2. NOTE: if your Ubuntu VM doesn't have internet access, follow step 9 on page 12 from the above doc

  2. Unpack the tar ball, and run -b -d -u -p appropriately:

    1. When the install completes successfully, it should prompt you to reboot or logout

  3. Reboot Ubuntu

  4. Back in the View Admin page, ensure the VM is registered to View

  5. In the View Admin page, create a new Manual Desktop Pool and add the VM.

    1. NOTE: This pool can only contain Linux VMs

Building a bulk Linked Clone pool

Building a Linux linked clone pool is not quite as simple as creating a Windows linked clone pool (yet .. crossing fingers). Essentially we automate the cloning process with PowerCLI, then add the created linked clones to a manual pool within View.

  1. Create a View Administrative user (viewuser) in the Ubuntu Guest OS. This account is dedicated for installing the View Agent.

    1. Settings > User Accounts > Create Admin User

    2. The account will remain disabled until you set a password. Hover your mouse over Password under Login Options and set the password.

    3. Edit /etc/sudoers and add viewuser ALL=(ALL) NOPASSWD:ALLsudoers

  2. Shutdown the VM and take a vCenter Snapshot

  3. Build the guest customization script

    1. From vSphere Web Client Home page, click Rules and Profiles > Customization Specification Manager

    2. Click the Create a New Specification button

    3. Select Linux for the target OS and enter your desired input

      custom-spec-name custom-spec-review

    4. Note the specification name you entered as this will be referenced in your CloneVMs.csv file later

  4. On your PowerCLI machine, create a folder to store the Horizon Linux PowerCLI scripts

  5. Download these three files to your folder (Sometimes my file server is down for maintenance): CloneVMs.csv, CloneVMs.ps1 and InstallAgent.ps1. If you'd rather copy the text from the official VMware docs, you'll want to copy it from the HTML version here. You'll also want to include the Linux Agent installer in your folder for later.

  6. Customize CloneVMs.csv to match the details of your environment - in my file, I'm only building 2 VMs


Once this file is tweaked to match your environment, we can starting running the PowerCLI scripts

  1. Launch PowerCLI and change directory into the folder we created containing the scripts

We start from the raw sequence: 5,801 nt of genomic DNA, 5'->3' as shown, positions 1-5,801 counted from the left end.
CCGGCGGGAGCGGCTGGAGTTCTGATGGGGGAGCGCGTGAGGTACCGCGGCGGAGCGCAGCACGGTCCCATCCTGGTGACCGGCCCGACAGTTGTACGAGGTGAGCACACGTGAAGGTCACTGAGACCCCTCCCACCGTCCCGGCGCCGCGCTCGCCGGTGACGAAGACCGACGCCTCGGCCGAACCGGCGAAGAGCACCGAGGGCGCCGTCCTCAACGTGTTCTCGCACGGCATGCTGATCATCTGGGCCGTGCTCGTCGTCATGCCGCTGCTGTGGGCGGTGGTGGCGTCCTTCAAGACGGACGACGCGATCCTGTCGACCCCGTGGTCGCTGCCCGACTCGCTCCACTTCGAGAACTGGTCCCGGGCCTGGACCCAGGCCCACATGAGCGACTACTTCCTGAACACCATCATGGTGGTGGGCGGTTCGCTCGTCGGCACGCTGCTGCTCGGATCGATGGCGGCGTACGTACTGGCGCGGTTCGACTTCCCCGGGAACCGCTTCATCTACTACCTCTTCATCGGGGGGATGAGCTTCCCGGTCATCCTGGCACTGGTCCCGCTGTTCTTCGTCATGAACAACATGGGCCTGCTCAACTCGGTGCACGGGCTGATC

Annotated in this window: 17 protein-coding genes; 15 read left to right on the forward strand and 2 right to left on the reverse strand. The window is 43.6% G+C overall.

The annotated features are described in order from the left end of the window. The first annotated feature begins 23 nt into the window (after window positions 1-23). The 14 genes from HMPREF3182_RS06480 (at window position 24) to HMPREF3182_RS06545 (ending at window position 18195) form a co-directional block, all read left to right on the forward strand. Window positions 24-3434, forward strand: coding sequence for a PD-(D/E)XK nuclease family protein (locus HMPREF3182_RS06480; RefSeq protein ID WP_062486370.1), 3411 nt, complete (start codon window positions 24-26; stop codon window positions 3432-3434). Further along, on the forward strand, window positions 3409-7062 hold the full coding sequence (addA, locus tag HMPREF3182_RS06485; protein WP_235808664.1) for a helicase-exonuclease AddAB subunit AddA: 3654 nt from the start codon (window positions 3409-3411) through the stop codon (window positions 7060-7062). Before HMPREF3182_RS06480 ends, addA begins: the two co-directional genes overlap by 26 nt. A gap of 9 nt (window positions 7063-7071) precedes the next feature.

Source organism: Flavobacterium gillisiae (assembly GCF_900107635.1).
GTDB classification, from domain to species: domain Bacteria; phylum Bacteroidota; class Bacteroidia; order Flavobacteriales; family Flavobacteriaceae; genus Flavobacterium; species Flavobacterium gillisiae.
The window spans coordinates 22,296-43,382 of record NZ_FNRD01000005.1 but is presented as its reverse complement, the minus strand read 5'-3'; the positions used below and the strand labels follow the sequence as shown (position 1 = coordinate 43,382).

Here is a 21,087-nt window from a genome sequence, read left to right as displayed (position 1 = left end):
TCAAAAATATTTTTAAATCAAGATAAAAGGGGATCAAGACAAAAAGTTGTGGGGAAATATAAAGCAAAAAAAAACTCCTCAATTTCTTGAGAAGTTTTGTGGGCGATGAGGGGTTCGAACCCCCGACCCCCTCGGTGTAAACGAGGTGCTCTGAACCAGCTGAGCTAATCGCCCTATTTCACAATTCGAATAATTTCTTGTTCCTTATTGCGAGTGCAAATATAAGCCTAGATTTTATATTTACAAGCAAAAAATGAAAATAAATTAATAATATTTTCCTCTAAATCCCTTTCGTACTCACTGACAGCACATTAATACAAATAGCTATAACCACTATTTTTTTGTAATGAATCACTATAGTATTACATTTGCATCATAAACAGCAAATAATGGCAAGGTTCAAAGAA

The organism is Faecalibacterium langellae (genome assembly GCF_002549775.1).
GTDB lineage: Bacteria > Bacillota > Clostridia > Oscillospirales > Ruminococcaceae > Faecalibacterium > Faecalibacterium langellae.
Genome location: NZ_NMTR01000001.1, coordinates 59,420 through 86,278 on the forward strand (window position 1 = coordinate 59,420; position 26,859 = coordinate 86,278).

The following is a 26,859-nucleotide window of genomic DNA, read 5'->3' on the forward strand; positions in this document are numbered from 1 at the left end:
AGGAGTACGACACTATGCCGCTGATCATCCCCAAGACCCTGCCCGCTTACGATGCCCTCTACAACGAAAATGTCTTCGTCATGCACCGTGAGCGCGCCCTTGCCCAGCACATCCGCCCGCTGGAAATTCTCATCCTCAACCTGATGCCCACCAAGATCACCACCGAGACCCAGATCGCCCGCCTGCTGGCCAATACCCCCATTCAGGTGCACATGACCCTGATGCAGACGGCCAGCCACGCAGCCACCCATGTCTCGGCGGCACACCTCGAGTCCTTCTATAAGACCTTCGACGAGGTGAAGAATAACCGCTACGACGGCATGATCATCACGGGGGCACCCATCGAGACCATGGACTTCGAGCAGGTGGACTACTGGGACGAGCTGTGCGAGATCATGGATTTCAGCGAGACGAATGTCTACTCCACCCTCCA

2. Invoke the CloneVMs.ps1 script and answer the prompts
    You should start seeing the clones show up in vCenterpowerCLI_linked_creation

  3. Once the linked clones have been created, we'll run the Agent Installation script

  4. If you run into any errors, check out the troubleshooting section below.

  5. Assuming this completes successfully, you should see the machines show up as registered VMs in View Administrator: View Configuration > Registered Machines > Other
    NOTE: at this point you shouldn't see a Pool assigned already like my screenshot. We'll perform that next

  6. Now let's create a manual pool to add our freshly baked Ubuntu Linked Clones

    1. Catalog > Desktop Pools > Add

    2. Select Manual Desktop Pool

    3. Pick your assignment preferences

    4. On Machine Source page, choose Other Sources

    5. After selecting your VMs, don't change the Remote Display Protocol - it needs to be left default.

    6. NOTE: Don't add Windows VMs to this pool, it will cause the Linux machines to become unavailable

  7. Victory! Ensure you're on the latest Horizon Client before connecting

Troubleshooting VM cloning and Agent install

When running the InstallAgent.ps1 script, you see the error 

sudo: no tty present and no askpass program specified
Sorry, try again
:: Double check your sudoers file we edited earlier. There is likely a typo, or the username wasn't entered in all lowercase.

When running InstallAgent.ps1 you see the error
Failed to authenticate with the guest operating system

:: Verify password is correct. Check username is lowercase in script as that's the default case for new accounts

When running InstallAgent.ps1 you see the errorHostname not resolvable, terminating installation
Ensure host is registered with name service or listed in hosts file

:: Ensure your Custom Specification file is properly referenced and the vm naming is correct

View Administrator shows VMs as Agent Unreachable

:: Check out the official troubleshooting doc for this one here.

Wednesday, July 15, 2015

Site relaunch!

Welcome to the new That Virtual Boy blog! I'm excited to relaunch the site with a new domain, new site host, and new authors! Be sure to bookmark the new link ( and check back often!